Most organizations worry about the negative consequences of the things they do. Google, thanks in no small measure to Larry and Sergey's leadership, tends to worry more about missing out on the potential benefits of things they don't do.For better or for worse, I love this way of thinking. I think most companies have a CYA policy in place. First, a bunch of process leads to risk assessment for each decision that is made. Okay, fine. Then, if any line item on the risk assessment leads to "Might be sued for doing X" or "brand/image may be tarnished for doing Y", the idea is generally shot down -- or "tabled for this release" (i.e. indefinitely put on the backburner".)
Without getting into specifics about all of the things that Microsoft might not have done for legal or image reasons, I've seen several specific examples of this way of thinking in my work experiences over the past 6 months (luckily, none on my project.. so far). I'm not suggesting anyone jump in and take every risk that presents itself blindly, but sometimes erring on the side of caution is NOT good policy!
In the worst cases, the risk isn't even as severe as a lawsuit or negative publicity. Rather, it's a risk that some technology/standard won't be adopted. For example, why will Internet Explorer be the last major browser to support RSS, and why doesn't Windows Media Player natively support Podcasts? Because hardly anybody had heard of these technologies and there was a significant risk early on that hardly anybody ever would! Lame.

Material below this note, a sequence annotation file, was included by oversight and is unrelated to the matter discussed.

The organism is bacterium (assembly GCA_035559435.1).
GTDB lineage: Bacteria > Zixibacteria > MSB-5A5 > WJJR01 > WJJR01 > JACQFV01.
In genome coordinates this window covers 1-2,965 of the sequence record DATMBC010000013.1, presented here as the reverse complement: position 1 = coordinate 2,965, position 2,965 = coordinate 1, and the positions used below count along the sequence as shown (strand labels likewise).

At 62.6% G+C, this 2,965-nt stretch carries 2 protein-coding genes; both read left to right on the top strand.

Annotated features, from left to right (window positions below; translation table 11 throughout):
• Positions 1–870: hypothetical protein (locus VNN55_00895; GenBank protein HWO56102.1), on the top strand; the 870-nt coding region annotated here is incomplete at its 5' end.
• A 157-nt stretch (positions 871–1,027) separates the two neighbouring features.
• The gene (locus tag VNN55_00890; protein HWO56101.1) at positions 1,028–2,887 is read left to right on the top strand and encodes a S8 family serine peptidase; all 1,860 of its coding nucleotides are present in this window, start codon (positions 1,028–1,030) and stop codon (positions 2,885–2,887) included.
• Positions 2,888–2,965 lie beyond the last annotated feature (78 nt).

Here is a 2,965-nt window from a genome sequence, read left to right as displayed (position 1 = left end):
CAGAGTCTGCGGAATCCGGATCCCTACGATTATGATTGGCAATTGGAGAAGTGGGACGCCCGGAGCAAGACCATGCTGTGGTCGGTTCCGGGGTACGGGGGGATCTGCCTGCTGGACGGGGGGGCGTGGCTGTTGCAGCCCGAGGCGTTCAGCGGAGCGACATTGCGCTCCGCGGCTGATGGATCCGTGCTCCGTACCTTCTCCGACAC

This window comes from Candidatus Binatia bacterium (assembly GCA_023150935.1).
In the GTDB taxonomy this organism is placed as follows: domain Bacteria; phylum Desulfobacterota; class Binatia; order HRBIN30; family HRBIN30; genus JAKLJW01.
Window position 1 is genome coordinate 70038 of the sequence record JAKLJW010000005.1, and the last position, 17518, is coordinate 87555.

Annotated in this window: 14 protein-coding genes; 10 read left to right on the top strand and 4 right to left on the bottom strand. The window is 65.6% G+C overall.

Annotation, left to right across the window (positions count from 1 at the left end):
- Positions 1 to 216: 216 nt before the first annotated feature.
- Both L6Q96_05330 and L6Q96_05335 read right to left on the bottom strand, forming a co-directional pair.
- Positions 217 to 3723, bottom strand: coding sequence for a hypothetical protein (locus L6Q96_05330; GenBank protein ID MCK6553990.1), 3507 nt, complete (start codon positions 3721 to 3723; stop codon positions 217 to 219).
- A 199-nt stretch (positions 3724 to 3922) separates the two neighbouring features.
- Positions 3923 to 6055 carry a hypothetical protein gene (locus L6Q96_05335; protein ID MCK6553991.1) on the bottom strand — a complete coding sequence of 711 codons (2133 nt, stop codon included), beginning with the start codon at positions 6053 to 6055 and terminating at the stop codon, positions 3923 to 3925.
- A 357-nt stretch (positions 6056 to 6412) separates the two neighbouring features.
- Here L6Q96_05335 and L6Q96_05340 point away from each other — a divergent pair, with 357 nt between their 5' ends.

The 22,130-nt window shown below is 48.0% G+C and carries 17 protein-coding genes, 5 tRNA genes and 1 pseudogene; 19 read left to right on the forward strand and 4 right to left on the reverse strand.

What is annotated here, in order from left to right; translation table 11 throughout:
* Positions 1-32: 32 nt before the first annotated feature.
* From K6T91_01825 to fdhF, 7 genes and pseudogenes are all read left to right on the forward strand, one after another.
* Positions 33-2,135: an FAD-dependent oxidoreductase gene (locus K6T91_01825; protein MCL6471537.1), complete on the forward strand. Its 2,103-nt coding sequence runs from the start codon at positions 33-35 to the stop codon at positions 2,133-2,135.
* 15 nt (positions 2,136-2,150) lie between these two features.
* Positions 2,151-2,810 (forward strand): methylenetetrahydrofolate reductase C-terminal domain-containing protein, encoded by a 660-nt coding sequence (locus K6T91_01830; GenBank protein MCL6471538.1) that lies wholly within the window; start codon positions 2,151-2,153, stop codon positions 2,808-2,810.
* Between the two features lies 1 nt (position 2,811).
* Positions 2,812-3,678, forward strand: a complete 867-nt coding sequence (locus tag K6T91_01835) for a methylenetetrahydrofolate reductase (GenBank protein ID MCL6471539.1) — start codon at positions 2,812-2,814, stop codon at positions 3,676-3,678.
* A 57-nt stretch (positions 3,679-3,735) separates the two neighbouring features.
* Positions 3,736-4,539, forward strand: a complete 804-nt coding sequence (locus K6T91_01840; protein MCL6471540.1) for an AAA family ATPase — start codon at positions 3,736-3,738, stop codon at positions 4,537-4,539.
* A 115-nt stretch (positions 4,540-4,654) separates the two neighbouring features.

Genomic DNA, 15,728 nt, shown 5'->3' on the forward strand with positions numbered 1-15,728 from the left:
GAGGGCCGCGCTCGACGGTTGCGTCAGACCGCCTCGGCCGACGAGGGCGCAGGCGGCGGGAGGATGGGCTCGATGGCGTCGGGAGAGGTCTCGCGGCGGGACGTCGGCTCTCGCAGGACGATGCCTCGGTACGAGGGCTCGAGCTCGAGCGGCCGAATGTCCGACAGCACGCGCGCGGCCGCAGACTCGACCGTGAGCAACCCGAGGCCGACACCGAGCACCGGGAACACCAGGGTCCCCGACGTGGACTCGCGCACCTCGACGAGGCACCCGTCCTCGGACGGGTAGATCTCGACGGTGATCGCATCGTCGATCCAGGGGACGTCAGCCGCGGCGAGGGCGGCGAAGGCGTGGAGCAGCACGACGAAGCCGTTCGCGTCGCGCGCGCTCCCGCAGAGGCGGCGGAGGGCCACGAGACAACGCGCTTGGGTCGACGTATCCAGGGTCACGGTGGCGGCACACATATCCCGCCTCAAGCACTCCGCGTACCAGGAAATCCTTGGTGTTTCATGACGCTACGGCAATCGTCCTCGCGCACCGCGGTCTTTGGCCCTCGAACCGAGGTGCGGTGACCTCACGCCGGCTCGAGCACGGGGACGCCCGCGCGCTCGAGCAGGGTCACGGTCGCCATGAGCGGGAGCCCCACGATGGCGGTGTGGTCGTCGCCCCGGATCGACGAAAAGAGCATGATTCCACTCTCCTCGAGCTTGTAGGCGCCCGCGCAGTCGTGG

I think this is actually one of the primary reasons why people do not perceive Microsoft as being "innovative". It's not that the company isn't innovative, but rather that Microsoft products aren't usually the first to jump on the 'latest trend' bandwagon and be first to market with the latest trendy features (even though we can point you to research papers and proof of concepts from 3-5 years ago in which a variant of the trend was pioneered at Microsoft).
How does a company change? I'm not sure it does, first and foremost because I'm not sure this policy is bad for business all of the time. It pisses off the innovators and early adopters (tech geeks aka the Slashdot crowd), but does it hurt the bottom line? I'd actually argue that historically, for Microsoft, it hasn't.
But now that Google... and Firefox... and others... are on the scene... doing all of the things that Microsoft might not have ever considered doing for this that or the other reason... and doing them first... who knows... perhaps a culture change is already in the works.
Evolve or die, right?